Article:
New Findings on the Health of Older LGBT Adults

Two older lesbians hugging
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By Amie Newman |

In a new study, researchers offer insight into the health and well-being of aging lesbians, gay, bisexual, and trans (LGBT) adults across the country. The study, published in The Gerontologist, is the largest to date to look at life events of LGBT adults related to identity development, work, relationships with family (both biological and families-of-choice), and their associations with health and quality of life.

The study was undertaken primarily by researchers at the University of Washington School of Social Work, who note that the LGBT population is extremely understudied. They estimate that about 2.4% of older adults in the United States currently self-identify as LGBT, including  2.7 million adults 50 years old and older, and 1.1 million age 65 and over. The number of adults 50 and older is expected to almost double by 2060. 

Older LGBT adults, in particular, have been overlooked by research, though their lives clearly contain unique experiences, challenges, and needs. Although they share common experiences with younger LGBT adults, these elders grew up, came out, and lived in more oppressive times. 

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As one study participant urges, “The LGBT community has stepped up in the past to address coming out, AIDS, and civil rights. The next wave has to be aging.”

On average, notes the research, LGBT older adults first came out in their twenties; often experiencing job-related discrimination (according to the study, among LGBT older adults, one in five has not been hired for a job and almost one in six has been fired because of their sexual orientation or gender identity). More had been in opposite-sex marriage than in same-sex marriage. For some, a lack of access to quality health care was common as well.

These kinds of stressors have had a health impact on their lives and put LGBT people at risk, with higher rates of disability, cardiovascular disease, depression, and social isolation. On the other hand, researchers also note that LGBT older adults have developed strong coping mechanisms to deal with the discrimination and stigma and are extremely resilient.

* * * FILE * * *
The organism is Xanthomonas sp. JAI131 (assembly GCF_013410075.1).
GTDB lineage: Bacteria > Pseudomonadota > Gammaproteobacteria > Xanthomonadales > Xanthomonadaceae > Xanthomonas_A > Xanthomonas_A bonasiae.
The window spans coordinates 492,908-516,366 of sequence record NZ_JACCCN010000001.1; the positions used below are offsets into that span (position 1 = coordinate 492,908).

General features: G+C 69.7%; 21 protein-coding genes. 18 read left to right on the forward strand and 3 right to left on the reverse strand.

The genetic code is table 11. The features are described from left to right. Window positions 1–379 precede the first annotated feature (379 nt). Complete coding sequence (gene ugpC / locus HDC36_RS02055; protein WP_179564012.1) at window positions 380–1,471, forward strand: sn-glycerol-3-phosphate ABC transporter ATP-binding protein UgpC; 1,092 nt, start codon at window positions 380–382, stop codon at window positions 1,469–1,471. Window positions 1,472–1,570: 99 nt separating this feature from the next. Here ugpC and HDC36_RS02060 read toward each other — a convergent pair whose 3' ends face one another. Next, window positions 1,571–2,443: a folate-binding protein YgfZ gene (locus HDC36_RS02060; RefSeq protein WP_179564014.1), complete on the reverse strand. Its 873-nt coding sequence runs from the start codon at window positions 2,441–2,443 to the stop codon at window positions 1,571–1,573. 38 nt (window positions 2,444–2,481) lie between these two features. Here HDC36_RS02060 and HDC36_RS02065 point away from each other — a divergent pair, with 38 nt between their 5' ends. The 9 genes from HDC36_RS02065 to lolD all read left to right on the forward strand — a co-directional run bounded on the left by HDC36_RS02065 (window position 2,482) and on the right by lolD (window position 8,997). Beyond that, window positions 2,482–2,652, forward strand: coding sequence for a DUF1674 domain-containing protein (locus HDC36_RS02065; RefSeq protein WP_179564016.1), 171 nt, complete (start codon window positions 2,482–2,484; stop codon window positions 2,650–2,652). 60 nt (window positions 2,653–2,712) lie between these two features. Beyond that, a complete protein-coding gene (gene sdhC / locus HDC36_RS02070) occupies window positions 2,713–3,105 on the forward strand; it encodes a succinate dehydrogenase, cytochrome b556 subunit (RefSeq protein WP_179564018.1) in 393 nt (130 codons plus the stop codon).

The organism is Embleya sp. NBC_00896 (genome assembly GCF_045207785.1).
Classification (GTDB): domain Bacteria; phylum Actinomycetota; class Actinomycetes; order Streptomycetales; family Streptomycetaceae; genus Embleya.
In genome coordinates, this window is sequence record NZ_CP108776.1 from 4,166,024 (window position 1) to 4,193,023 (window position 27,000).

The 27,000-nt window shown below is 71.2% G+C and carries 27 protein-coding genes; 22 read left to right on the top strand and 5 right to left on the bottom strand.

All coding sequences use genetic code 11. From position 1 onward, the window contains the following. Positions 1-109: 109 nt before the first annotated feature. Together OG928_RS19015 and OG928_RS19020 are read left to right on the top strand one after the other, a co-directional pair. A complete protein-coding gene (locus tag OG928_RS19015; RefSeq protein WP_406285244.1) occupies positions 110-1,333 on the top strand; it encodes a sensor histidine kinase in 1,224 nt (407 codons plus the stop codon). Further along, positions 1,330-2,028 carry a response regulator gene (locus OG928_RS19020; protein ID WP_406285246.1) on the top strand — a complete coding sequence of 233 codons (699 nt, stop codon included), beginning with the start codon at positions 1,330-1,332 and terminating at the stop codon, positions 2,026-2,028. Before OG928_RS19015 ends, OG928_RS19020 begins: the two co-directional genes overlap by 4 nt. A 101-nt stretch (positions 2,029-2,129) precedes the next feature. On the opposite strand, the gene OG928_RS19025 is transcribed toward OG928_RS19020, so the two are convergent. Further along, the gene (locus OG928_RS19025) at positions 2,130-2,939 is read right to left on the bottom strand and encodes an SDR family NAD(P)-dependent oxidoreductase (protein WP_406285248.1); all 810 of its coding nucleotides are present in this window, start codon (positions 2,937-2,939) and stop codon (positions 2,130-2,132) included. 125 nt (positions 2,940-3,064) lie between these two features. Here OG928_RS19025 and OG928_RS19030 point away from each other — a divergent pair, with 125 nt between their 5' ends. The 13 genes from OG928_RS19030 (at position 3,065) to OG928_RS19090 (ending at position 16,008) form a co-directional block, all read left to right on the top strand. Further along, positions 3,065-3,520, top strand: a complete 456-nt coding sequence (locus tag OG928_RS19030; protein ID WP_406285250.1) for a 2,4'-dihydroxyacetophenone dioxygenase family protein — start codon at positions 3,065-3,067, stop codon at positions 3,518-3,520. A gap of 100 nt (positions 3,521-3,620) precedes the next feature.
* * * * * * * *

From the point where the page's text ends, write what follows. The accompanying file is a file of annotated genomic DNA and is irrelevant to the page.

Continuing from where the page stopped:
In fact, according to The National LGBT and Aging Center, a heartening 89 percent of older LGBT people feel positive about belonging to their LGBT communities and more than 90 percent “engage regularly in wellness activities.”

The study discussed here included 2,450 adults ages 50 to 100 years old. Researchers found that four clusters emerged from the research: “Retired Survivors” who were the oldest and one of the most prevalent groups; “Midlife Bloomers” who had first disclosed their LGBT identities in their mid-forties; “Beleaguered At-Risk” who had high rates of job-related discrimination and few social resources; and “Visibly Resourced” who had a “high degree of identity visibility and were socially and economically advantaged.”

Perhaps unsurprisingly, the physical and mental health of those in different clusters differed significantly, as did their quality-of-life. Those who are considered “Beleaguered At-Risk” fared the worst when it came to health and well-being indicators, while the “Visibly Resourced” fared the best.

There’s been far too little research on LGBT health, especially of people who have lived through the tremendous shifts in cultural attitudes toward sexual orientation and gender identity. 

Karen I. Fredriksen-Goldsen, Ph.D., a professor in the University of Washington School of Social Work and author of the study, said in a press release:

These articles provide the opportunity to consider how social, historical, and environmental contexts influence the health and well-being of LGBT older adults as we move forward in age-related research, services, and policies — especially if we are to understand the realities of older adulthood across diverse and vulnerable communities.

The insights gleaned from this study of aging among LGBT older adults can deepen our understanding of the richness, diversity, and resilience of lives across the life course.

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